At this time, we are plodding along what has become the second longest expansion in available history. By this time next year, the length of this expansion will beat the record held by the 120-month expansion of 1991-01.
Several attempts at an explanation have been made. Two years ago, for example, Greg Mankiw wrote “One Economic Sickness, Five Diagnoses” that have been further elaborated since:
It may be tempting to blame the Great Recession of 2008-9 for the paltry 10- year growth rate. Indeed, this recession was a deep one. Yet the explanation for the poor long-run performance is not that simple. The recession of 1982 was also a deep one.
The difference: The 1982 recession was followed by a robust recovery, whereas the recession of 2008-9 has been followed by a meager one.
So what’s wrong with the economy? No one knows for sure. But numerous theories are being bandied about. Here are five of them:
While he provides explanations such as “hangover from the financial crisis” and “policy missteps” that relate only to fiscal policy, there´s not a single word about monetary policy.
In fact, what appears to be the conventional wisdom, is that monetary policy has and is largely doing what it can to support a robust recovery, and what remains are fiscal and regulatory policies.
A picture can be stronger than words. The charts below illustrate Mankiw´s comparison of the “robust recovery” that followed the 1981-82 recession and the “meager” one since the 2007-09.
If one understands a “recovery” as being the “action” that takes the economy back to where it would be if it had not “stepped off the track”, we see there was no recovery after the last recession, with the economy moving straight on from the recession phase to the expansion phase.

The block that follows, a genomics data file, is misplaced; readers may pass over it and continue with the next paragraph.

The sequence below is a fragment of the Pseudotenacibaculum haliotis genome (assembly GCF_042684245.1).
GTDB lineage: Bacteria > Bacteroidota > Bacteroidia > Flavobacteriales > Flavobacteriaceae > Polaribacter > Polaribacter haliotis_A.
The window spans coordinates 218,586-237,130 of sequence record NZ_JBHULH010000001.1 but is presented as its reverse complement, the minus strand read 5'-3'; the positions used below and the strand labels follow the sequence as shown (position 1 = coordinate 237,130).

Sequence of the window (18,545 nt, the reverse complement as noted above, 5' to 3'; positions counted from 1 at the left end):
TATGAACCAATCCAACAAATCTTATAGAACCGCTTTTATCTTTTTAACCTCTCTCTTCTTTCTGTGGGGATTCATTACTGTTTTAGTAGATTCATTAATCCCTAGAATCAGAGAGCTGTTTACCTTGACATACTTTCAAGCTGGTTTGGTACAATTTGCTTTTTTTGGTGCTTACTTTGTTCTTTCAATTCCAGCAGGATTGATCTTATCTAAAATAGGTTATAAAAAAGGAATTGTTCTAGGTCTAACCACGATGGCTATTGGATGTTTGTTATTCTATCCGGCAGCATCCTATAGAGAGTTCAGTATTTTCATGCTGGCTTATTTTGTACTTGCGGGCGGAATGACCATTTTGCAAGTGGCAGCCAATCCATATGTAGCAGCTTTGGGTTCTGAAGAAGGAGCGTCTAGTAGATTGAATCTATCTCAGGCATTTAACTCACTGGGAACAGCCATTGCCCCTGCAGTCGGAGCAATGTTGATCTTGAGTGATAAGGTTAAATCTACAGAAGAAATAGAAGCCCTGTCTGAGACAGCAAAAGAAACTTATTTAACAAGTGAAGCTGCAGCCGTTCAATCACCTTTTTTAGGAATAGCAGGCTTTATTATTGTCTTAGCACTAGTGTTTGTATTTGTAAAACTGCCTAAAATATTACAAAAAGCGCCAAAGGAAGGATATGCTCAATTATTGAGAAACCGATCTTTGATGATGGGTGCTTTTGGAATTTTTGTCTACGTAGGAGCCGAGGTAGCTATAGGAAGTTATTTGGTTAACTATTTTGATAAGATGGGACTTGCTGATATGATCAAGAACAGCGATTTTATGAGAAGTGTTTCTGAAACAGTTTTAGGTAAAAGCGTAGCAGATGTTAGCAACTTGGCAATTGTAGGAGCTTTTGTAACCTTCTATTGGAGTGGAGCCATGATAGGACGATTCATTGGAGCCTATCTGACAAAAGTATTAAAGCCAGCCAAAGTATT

To use a medical analogy, the “patient” went “home” straight from the ICU. Not having gone to a room to “recover”, it lacked the “strength” to climb back to the previous path!
The monetary explanation for the “meager” expansion is illustrated in the charts below, comparing the US and Euro Area (EZ).
The “Great Recession” was a little “greater” in the EZ, influenced by the bigger impact in the “periphery” countries. From the trough, both economies began to expand (without going through the recovery stage), at a similar pace.
Then, while the US introduced QE2 in late 2010, in early 2011, Jean Claude Trichet, president of the ECB, stepped twice on the brake. NGDP growth in the EZ stopped and real growth took a dive. In other words, while monetary policy became more expansionary in the US, it was strongly tightened in the EZ.
Things in the EZ only turned for the better after the new ECB president Mario Draghi uttered the famous expression “do whatever it takes” six years ago. The “whatever it takes”, however, also did not contemplate a recovery from the second recession, so the gap between real output in the US and EZ widened.
Next July, I believe the “celebration” of the longest US expansion will feel more like a “funeral”.